blog 11 childs anger

I was rereading a therapy magazine from 1999 — so the problems were full-blown even back then– and it related the following: In a difference of opinion between a child and her mother who wanted the TV shut off, as the mother’s demand became stronger, the child finally used a swear word on her mother, something like, “F-you, mommy.” That child was eight years old.

And this is not an inner-city family. It is a socio-economically privileged family whose mother spends time toting her daughter to after-school activities and the like. This young girl also does well in school and is liked by her peers. What’s going on? Why the language?

The article was filled with similar stories including those of kids who hit and kicked their parents when they didn’t get their way and another young child who didn’t like anticipating the arrival of a new baby and smashed a baseball bat into her mother’s belly.

The author, Ron Taffel, was compelled to interview parents to try to find out what was missing in their approach. It turns out that parents — who may have suffered harsh discipline themselves growing up — are afraid to do the same to their children.

So they do nothing.

Maybe their child needs to “get out” their anger, they’re thinking. If so, then letting them vent should be a good thing. No, it isn’t good.

First, because the venting never ends. But this is only the beginning of the problem.

What Taffel found is that these same parents who are afraid to injure their children by punishing them also don’t like their children’s company.

Can you blame them? The children are rude, spoiled, angry, unpleasant. So they make no attempt to share time with them, listen to them or relate to them — other than to bark orders when their patience finally wears thin.

When this article was written, there were few cell phones. Today the problem is worse. I just about never see a parent pushing a stroller with a child and actually engaging with that youngster. The parent will be — 99-to-one — on the phone. And I often have the urge (which I manage to control) to point out to these parents that this precious time will be over before they know it, so put the phone away and talk to your child!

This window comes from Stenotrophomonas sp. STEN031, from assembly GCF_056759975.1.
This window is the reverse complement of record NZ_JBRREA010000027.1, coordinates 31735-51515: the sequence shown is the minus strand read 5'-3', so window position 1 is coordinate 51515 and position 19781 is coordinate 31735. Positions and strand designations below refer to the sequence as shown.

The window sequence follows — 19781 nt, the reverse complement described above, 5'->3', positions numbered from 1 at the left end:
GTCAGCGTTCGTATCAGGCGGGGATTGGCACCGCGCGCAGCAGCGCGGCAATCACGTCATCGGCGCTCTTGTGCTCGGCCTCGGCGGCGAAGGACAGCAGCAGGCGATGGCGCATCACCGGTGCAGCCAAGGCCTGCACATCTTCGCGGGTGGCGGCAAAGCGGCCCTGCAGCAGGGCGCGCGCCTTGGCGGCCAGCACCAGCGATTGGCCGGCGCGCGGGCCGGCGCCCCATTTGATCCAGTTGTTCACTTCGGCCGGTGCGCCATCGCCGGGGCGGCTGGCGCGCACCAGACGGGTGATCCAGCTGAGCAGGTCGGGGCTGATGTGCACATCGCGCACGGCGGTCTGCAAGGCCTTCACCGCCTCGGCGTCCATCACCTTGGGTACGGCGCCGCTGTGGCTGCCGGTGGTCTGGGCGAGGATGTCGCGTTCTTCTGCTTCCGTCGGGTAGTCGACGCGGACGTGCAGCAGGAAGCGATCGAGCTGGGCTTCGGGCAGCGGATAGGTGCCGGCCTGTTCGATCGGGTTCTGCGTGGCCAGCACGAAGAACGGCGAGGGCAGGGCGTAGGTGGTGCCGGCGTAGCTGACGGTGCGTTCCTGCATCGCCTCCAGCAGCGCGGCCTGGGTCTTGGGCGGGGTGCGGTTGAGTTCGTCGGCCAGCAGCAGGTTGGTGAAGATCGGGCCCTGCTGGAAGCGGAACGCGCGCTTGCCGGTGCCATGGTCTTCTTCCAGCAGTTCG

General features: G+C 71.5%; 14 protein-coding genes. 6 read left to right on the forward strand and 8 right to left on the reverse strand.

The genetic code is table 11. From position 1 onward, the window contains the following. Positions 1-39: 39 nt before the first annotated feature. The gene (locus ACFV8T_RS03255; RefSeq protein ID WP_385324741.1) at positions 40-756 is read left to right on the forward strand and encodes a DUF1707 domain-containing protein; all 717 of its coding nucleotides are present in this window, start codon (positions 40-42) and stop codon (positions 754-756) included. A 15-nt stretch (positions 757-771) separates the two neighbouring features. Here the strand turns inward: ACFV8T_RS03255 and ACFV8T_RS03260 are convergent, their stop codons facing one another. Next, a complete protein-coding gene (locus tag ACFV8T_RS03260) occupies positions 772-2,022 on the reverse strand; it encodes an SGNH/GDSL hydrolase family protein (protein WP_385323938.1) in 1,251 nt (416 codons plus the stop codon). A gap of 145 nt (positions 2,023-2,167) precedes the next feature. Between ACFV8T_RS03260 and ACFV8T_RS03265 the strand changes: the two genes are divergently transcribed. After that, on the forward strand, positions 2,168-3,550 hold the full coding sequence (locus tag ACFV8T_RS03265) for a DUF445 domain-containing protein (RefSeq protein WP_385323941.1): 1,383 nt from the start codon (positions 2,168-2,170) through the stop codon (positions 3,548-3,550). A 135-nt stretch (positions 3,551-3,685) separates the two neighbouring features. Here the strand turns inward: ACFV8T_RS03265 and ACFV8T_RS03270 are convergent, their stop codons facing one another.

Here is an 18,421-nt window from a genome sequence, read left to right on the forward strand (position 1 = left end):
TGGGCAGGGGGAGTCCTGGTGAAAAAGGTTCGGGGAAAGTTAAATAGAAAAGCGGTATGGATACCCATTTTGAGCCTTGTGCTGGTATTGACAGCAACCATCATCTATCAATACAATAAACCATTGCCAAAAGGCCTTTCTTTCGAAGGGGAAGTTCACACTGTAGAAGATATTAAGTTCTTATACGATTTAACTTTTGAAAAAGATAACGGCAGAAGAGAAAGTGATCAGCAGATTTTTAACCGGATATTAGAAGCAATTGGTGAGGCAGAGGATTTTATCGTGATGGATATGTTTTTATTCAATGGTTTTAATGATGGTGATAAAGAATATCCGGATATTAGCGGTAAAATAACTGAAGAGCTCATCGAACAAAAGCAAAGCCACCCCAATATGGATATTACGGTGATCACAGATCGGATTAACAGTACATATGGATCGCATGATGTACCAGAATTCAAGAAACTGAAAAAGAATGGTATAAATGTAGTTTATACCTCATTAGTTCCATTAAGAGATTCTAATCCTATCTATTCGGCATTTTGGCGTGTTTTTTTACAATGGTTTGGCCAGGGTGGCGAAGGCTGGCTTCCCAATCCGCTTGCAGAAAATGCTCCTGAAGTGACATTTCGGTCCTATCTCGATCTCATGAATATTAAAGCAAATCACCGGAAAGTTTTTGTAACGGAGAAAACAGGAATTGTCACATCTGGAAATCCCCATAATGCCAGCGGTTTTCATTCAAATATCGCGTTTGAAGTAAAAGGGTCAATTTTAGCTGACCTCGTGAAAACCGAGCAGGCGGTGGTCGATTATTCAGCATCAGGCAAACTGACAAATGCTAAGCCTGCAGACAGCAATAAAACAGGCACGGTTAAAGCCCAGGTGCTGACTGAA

In fact, Taffel found, on interviewing the kids, that they craved parental attention even if they would never admit it to their parents.

How much more so today when people’s eyes and ears are glued to their devices. Why is the person who is not with you more important/more interesting than the one who is?

This is how the cycle seems to me to have gotten to this place: Parents have no map of how to handle their children since they were not handled in an ideal way themselves. They are afraid to discipline but there isn’t much attention, love, and affection given either.

This leads to two problems with the children:

First, the children are out of control because no one ever set up limits and boundaries for them.

Second, the children are very unhappy because they have no clue how to get their needs met; they feel lost and alone.

So, if you only pay attention to the first problem — the obnoxious behavior — you can fall into the trap of not even liking your own child. You then may become punitive yourself, the very thing that you were trying to avoid. You may end up saying mean things to the child about his or her personality which doesn’t help and only hurts.

And you, the parent, are stuck not knowing how to get out of this mess.

If you only pay attention to the second problem, you take the child to a shrink so that the child is put on “meds” for “his” depression, anxiety, alienation, and so forth. You, however, still don’t know how to handle this depressed but unruly child.